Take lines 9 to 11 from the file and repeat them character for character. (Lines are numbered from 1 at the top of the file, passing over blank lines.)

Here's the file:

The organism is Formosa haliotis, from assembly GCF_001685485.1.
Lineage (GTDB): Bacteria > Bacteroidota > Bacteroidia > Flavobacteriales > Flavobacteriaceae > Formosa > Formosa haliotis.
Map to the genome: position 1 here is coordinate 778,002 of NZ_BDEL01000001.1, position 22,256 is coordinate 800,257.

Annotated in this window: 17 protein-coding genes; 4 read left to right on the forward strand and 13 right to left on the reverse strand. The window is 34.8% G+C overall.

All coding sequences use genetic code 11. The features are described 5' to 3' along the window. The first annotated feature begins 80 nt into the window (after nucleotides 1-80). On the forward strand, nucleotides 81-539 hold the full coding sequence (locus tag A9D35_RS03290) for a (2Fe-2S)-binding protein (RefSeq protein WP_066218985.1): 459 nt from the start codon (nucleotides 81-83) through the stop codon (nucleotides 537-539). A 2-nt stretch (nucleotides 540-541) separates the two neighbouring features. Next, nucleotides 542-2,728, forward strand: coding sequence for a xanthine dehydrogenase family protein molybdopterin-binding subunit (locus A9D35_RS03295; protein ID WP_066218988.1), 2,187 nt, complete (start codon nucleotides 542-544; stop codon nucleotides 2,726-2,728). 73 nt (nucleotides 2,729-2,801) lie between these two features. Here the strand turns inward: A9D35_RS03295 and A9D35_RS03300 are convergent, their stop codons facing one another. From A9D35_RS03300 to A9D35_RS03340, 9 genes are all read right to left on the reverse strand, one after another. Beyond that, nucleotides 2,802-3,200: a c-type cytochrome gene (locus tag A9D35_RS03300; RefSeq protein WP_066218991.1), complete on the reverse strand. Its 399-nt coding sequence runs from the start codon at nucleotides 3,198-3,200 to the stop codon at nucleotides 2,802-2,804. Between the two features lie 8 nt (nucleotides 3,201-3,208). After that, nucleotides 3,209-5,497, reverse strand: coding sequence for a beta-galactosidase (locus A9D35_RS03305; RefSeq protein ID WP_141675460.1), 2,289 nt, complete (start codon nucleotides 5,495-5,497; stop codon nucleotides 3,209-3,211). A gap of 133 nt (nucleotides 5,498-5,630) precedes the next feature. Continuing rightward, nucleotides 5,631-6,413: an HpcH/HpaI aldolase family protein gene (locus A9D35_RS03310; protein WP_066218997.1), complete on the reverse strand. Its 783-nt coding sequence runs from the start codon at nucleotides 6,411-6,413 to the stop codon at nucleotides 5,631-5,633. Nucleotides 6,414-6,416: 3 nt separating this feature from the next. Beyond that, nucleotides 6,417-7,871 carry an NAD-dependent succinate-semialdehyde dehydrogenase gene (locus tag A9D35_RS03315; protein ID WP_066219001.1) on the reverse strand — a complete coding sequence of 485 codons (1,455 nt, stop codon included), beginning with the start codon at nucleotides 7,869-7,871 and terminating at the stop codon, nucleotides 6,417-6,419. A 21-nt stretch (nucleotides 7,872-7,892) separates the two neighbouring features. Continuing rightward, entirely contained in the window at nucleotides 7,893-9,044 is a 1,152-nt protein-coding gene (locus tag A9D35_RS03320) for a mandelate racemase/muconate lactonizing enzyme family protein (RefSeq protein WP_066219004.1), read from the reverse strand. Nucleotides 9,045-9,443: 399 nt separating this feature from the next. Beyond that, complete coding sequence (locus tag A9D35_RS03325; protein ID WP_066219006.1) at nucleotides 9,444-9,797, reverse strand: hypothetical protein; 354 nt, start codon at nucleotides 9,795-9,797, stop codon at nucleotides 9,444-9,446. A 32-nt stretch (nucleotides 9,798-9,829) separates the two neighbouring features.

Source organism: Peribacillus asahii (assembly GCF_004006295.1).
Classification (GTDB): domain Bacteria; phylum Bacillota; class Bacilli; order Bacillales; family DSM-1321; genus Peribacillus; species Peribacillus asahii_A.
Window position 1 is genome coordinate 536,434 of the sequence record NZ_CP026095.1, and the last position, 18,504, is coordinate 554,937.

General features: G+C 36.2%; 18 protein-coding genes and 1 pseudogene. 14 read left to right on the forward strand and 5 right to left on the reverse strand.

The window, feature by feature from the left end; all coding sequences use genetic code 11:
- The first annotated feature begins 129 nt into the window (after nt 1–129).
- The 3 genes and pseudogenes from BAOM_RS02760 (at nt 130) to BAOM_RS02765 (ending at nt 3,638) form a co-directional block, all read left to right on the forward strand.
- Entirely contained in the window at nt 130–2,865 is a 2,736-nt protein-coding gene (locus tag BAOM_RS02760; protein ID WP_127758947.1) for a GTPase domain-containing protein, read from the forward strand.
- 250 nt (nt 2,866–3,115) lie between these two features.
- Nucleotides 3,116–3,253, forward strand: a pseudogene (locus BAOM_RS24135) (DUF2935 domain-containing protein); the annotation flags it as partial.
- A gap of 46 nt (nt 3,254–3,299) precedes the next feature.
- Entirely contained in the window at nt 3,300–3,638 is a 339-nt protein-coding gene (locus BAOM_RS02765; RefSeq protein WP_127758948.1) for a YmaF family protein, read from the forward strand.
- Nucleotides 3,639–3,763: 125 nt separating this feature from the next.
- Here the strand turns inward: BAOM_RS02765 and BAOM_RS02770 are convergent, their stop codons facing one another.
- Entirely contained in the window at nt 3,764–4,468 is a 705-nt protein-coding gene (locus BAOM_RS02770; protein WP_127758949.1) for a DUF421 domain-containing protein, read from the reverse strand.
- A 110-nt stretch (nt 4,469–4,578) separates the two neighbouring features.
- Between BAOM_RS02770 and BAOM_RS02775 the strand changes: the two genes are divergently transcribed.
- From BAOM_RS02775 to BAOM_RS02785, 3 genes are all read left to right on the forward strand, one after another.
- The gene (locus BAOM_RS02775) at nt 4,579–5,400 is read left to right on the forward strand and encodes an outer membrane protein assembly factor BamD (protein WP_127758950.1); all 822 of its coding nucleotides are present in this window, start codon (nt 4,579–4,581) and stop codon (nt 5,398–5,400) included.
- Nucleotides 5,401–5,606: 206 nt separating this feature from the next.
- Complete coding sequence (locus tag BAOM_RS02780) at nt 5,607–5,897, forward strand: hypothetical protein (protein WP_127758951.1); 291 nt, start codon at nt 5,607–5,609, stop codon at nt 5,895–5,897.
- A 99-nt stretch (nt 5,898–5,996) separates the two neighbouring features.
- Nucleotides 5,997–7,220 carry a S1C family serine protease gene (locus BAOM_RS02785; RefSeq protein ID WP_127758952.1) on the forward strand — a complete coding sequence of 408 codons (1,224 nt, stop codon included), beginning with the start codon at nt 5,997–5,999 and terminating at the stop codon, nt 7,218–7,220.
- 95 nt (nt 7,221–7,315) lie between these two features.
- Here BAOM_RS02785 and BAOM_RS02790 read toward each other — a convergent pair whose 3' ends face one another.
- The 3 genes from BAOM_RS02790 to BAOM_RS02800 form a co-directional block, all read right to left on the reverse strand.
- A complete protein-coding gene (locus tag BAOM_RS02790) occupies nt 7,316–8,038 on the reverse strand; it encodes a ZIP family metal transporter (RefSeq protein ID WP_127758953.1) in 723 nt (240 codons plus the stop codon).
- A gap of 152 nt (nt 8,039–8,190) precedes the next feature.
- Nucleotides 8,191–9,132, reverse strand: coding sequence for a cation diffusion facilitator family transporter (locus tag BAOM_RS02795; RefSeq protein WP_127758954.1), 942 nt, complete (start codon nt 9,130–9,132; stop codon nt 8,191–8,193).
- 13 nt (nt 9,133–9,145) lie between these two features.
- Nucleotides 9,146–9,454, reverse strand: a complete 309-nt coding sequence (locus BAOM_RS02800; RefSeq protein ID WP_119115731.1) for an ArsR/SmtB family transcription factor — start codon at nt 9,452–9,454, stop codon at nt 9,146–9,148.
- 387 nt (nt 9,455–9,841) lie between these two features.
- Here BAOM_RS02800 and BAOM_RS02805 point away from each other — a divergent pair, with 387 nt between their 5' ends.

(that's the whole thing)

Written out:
General features: G+C 36.2%; 18 protein-coding genes and 1 pseudogene. 14 read left to right on the forward strand and 5 right to left on the reverse strand.

The window, feature by feature from the left end; all coding sequences use genetic code 11:
- The first annotated feature begins 129 nt into the window (after nt 1–129).